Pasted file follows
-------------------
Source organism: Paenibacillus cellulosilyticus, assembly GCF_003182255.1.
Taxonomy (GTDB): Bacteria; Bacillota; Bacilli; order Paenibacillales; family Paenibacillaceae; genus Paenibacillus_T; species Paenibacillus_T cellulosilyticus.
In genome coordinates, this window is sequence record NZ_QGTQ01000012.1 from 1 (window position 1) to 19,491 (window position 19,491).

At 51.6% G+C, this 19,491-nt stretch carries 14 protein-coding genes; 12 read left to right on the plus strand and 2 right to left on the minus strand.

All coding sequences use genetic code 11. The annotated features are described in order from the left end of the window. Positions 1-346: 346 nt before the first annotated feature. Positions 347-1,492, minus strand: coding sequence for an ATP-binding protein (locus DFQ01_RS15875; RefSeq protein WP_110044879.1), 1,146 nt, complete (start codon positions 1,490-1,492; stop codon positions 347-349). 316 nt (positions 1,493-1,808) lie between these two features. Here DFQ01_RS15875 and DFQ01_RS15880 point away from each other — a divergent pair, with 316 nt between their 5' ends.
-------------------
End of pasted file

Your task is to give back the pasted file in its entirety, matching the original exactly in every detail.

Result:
Source organism: Paenibacillus cellulosilyticus, assembly GCF_003182255.1.
Taxonomy (GTDB): Bacteria; Bacillota; Bacilli; order Paenibacillales; family Paenibacillaceae; genus Paenibacillus_T; species Paenibacillus_T cellulosilyticus.
In genome coordinates, this window is sequence record NZ_QGTQ01000012.1 from 1 (window position 1) to 19,491 (window position 19,491).

At 51.6% G+C, this 19,491-nt stretch carries 14 protein-coding genes; 12 read left to right on the plus strand and 2 right to left on the minus strand.

All coding sequences use genetic code 11. The annotated features are described in order from the left end of the window. Positions 1-346: 346 nt before the first annotated feature. Positions 347-1,492, minus strand: coding sequence for an ATP-binding protein (locus DFQ01_RS15875; RefSeq protein WP_110044879.1), 1,146 nt, complete (start codon positions 1,490-1,492; stop codon positions 347-349). 316 nt (positions 1,493-1,808) lie between these two features. Here DFQ01_RS15875 and DFQ01_RS15880 point away from each other — a divergent pair, with 316 nt between their 5' ends.